Ubercharged: Ubers shares surge despite the COVID-19 crisis

April 3, 2020

2 min read

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What's going on here?

Amid the current COVID-19 pandemic, Uber’s share price has surged after its Chief Executive Dara Khosrowshahi told analysts that the ride-hailing company had enough cash to survive the effects of this crisis.

What does this mean?

The past few months have not been good for Uber which has seen its share price drop. Worried investors dumped their Uber shares due to concerns that the global quarantine and social distancing would affect its revenues. However, after Khosrowshahi told analysts that Uber was “well-positioned to weather this crisis and to emerge even stronger”, shares surged by nearly 40%. Wall Street analysts have updated their price targets for Uber’s stock as a response; UBS analyst Eric Sheridan lowered his price target from $56 to $32, while Wells Fargo’s Brian Fitzgerald went from $45 to $41. Despite the downward revision of prices, these numbers still remain higher than Uber’s closing price on Thursday of $20.40. Khosrowshahi added that the business had ample liquidity, a highly variable cost structure, a global footprint and multiple business lines offering diversity. 

Prior to this, Uber had fallen 64% since mid-February. Khosrowshahi’s announcement that Uber has $10bn in unrestricted cash as of the end of February and that none of the company’s $5.7bn long-term debt is due before 2023 has also boosted investors’ confidence. He added further that the company should finish the year with $4bn in unrestricted cash, not including access to $2bn from a revolving credit line (a type of credit that does not have a fixed amount of payments, unlike an instalment).

What's the big picture effect?

This points to the bigger effects of COVID-19 on the global economy. Despite many negative effects of this pandemic, there appears to be a glimmer of hope that indicates an economic recovery and growth, at least within the ride-hailing industry. In New York City, Mayor Bill de Blasio is urging people to avoid the subway bar for essential travel. Following his announcement, the price for an 8-minute drive within Manhattan’s East Village, usually $10, jumped to $37. Commuters also reported longer waiting times. Rather than using conventional forms of transportation, more people seem to be taking advantage of ride-hailing apps like Uber to get from destination to destination.  The company has also seen growth in areas like Uber Eats, even in hard-hit markets. Khosrowshahi has added that markets in places like Hong Kong are already showing signs of recovery in demand for the business.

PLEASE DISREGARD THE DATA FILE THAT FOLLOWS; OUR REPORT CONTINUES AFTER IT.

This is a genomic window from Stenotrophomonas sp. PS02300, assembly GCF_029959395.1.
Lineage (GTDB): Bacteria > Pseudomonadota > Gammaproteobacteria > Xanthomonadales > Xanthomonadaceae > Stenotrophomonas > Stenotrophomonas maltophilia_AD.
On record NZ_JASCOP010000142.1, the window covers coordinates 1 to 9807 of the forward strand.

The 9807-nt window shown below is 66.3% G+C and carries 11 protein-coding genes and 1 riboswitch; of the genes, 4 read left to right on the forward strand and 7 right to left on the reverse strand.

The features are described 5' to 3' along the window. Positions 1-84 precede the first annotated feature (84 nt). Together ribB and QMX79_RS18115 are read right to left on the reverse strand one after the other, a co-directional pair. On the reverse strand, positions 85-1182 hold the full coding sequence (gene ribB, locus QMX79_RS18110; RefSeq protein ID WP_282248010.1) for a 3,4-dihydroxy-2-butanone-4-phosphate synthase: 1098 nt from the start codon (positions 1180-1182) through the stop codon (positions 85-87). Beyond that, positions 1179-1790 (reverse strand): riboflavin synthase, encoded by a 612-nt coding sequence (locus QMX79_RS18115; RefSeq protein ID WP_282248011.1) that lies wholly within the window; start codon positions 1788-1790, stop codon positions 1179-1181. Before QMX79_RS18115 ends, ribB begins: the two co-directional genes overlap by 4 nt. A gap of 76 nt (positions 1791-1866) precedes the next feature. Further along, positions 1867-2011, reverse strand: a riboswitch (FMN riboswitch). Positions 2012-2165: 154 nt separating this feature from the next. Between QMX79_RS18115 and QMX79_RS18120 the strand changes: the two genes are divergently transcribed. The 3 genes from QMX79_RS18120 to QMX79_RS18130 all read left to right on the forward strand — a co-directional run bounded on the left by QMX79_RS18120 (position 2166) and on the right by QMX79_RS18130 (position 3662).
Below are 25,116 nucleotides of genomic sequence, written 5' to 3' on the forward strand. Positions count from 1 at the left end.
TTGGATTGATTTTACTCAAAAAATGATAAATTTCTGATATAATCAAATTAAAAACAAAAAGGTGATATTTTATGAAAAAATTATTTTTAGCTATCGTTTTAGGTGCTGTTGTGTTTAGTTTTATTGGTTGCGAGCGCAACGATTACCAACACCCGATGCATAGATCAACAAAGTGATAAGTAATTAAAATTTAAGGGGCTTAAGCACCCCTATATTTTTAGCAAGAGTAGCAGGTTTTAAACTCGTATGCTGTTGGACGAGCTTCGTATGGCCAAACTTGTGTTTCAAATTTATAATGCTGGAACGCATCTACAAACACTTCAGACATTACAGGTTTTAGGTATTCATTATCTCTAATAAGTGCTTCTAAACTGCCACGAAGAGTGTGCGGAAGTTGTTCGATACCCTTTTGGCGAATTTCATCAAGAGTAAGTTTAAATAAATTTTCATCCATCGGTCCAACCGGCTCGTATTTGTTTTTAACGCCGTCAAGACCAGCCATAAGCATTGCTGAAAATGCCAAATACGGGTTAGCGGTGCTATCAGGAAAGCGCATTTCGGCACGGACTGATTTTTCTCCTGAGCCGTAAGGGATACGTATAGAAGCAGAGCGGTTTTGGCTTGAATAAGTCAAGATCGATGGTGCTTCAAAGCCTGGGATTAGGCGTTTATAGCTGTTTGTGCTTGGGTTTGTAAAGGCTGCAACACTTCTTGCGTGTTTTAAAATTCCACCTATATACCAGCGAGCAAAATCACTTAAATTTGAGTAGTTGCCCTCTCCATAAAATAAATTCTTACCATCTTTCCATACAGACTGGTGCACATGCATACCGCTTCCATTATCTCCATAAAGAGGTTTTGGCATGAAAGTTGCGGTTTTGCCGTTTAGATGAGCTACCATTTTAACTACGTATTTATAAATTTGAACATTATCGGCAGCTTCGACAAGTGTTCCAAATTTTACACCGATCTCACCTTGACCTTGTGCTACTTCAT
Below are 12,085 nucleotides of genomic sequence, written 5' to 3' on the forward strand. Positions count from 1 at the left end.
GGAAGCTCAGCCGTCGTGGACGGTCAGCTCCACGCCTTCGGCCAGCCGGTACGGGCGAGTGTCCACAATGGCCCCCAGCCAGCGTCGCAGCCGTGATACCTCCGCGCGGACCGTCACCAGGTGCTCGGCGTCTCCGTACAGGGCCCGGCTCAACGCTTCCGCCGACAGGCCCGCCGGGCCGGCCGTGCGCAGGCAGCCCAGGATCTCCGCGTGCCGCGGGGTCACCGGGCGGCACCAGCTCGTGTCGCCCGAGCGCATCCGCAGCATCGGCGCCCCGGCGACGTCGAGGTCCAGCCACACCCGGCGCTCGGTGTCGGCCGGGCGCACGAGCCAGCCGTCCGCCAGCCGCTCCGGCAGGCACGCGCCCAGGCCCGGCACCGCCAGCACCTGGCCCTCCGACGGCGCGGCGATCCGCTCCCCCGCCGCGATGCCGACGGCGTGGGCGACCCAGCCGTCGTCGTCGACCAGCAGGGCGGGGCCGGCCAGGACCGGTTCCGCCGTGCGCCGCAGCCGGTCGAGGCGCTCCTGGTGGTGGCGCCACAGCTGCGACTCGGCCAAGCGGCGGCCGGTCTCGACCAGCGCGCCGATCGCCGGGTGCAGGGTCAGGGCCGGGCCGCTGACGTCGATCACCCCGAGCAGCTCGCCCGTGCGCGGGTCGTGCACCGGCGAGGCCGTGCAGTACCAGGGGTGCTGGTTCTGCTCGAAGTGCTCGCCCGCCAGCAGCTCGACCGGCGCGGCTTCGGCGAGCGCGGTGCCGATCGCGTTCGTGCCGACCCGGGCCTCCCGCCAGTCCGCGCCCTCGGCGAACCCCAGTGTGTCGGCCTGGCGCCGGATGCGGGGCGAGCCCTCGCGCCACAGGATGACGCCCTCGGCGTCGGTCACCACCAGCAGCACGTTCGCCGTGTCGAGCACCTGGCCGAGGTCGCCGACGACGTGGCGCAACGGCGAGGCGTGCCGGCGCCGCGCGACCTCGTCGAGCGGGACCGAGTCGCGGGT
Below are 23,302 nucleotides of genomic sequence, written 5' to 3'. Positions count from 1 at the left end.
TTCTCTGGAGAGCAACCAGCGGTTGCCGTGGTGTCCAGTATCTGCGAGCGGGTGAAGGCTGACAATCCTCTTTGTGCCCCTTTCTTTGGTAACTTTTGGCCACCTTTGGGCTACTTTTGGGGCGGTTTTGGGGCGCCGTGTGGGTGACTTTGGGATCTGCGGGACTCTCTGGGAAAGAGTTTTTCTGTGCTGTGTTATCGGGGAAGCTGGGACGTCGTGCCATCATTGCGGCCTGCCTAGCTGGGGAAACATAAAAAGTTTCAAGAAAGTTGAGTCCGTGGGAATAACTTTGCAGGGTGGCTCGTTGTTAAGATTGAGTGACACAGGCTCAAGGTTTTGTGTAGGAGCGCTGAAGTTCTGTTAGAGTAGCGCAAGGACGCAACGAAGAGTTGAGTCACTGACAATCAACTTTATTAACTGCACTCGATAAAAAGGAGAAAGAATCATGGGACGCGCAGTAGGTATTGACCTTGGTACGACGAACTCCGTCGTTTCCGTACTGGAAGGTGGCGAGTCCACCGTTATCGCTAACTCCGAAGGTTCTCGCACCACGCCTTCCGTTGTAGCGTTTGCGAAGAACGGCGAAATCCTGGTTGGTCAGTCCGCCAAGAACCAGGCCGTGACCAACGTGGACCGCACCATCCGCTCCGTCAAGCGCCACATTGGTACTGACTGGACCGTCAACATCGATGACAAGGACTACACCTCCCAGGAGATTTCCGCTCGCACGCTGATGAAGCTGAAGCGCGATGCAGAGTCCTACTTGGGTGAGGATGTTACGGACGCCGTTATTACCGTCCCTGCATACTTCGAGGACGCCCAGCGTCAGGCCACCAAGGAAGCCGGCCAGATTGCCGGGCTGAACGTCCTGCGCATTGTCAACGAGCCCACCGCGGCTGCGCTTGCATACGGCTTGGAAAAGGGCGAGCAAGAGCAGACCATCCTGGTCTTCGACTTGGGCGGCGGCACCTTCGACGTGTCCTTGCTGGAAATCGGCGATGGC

While analysts expect a big hit to Uber’s short-term demand, they remain optimistic about the company’s long-term potential. While lots of technology companies have been negatively affected by the COVID-19 bear market (a period marked with falling stock prices), they can still pick up market share after the crisis. Because many are choosing to self-isolate, companies, such as Deliveroo, Zoom and Uber, that profit from situations where the innovative use of technology is paramount are well-placed to survive this crisis. If Uber can successfully turn this pandemic into an opportunity for growth, it may still be able to appease investors.

Report written by Robyn Ma

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